• Diana DelCampo, Extension Family Life Specialist, Child Development & Family Life Specialist, New Mexico State University

  • Shirley Gerrior, CSREES National Program Leader in Human Nutrition

  • Carole Gnatuk, Extension Child Development Specialist, University of Kentucky

  • Sheryl Hughes, Developmental Psychologist, Children’s Nutrition Research Center, Baylor College of Medicine


Extension childhood obesity prevention team1

Extension Childhood Obesity Prevention Team

  • Sally Martin, Human Development Specialist, University of Nevada, Reno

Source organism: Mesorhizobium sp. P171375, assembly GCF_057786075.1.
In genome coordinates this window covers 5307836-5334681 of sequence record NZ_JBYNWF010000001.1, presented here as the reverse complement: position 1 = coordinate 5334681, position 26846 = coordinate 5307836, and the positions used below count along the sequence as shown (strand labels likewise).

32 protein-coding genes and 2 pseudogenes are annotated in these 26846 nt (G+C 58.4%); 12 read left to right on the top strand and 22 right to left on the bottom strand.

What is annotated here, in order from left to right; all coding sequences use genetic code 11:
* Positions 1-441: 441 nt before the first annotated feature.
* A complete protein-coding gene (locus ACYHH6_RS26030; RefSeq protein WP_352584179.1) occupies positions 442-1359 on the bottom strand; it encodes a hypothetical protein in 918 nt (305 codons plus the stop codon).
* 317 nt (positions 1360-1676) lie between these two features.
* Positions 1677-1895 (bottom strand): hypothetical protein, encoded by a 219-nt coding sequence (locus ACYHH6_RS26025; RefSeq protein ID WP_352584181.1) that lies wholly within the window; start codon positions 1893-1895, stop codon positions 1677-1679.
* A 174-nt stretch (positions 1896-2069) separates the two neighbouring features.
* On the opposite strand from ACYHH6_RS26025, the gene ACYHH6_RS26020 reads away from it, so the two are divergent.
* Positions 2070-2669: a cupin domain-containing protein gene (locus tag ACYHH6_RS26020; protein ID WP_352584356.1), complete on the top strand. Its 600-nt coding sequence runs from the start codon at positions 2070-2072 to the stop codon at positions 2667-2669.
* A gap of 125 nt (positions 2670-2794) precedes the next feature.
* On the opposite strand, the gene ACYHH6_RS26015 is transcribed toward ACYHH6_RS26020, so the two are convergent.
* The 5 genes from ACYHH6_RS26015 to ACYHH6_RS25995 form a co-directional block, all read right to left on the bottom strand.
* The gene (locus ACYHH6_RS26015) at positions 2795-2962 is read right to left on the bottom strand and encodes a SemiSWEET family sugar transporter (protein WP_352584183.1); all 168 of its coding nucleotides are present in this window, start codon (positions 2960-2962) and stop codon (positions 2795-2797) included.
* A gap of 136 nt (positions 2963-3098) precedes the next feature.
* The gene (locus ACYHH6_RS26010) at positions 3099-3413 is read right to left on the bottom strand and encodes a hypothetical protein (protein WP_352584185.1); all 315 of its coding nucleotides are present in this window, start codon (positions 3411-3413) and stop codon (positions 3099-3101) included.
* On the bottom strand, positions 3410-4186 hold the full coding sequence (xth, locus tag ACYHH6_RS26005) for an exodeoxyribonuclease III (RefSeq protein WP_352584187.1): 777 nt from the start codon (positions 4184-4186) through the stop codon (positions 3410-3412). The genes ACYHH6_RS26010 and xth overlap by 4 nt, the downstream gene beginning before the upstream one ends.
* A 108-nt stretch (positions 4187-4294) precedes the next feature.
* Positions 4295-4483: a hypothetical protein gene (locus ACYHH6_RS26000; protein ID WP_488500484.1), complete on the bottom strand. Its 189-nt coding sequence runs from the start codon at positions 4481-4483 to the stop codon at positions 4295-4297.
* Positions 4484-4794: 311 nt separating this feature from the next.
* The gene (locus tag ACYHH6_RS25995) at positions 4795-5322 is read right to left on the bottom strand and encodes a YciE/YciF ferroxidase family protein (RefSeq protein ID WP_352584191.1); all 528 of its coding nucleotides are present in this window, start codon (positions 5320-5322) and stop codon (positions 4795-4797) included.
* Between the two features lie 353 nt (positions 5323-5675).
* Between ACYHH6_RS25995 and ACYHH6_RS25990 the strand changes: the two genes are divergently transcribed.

• Susan Nitzke, Nutrition Specialist, University of Wisconsin

  • Madeleine Sigman-Grant, Extension Health and Nutrition Specialist, University of Nevada, Reno

  • Sue Snider, Nutrition Specialist, University of Delaware

  • Beth Van Horn, Centre County Extension Educator, Penn State University

  • Susan Walker, Extension Child Development & Family Support Specialist, University of Maryland


Literature review

Literature Review

  • Dr. Peggy Brown, with the active assistance of all the members of our team

  • Available at http://ag.udel.edu/extension/fam/

  • Includes Highlights of the Lit Review


Lit review caveats

Lit Review: Caveats

  • Extremely challenging: multiple potential causes.

  • Evolutionary mechanism that puts humans at risk in an obesogenic environment

  • The playing field is not level

  • Do no harm.


Recommendations

Recommendations

  • Aim prevention at population level.

    • All parents of children, prenatally  6 years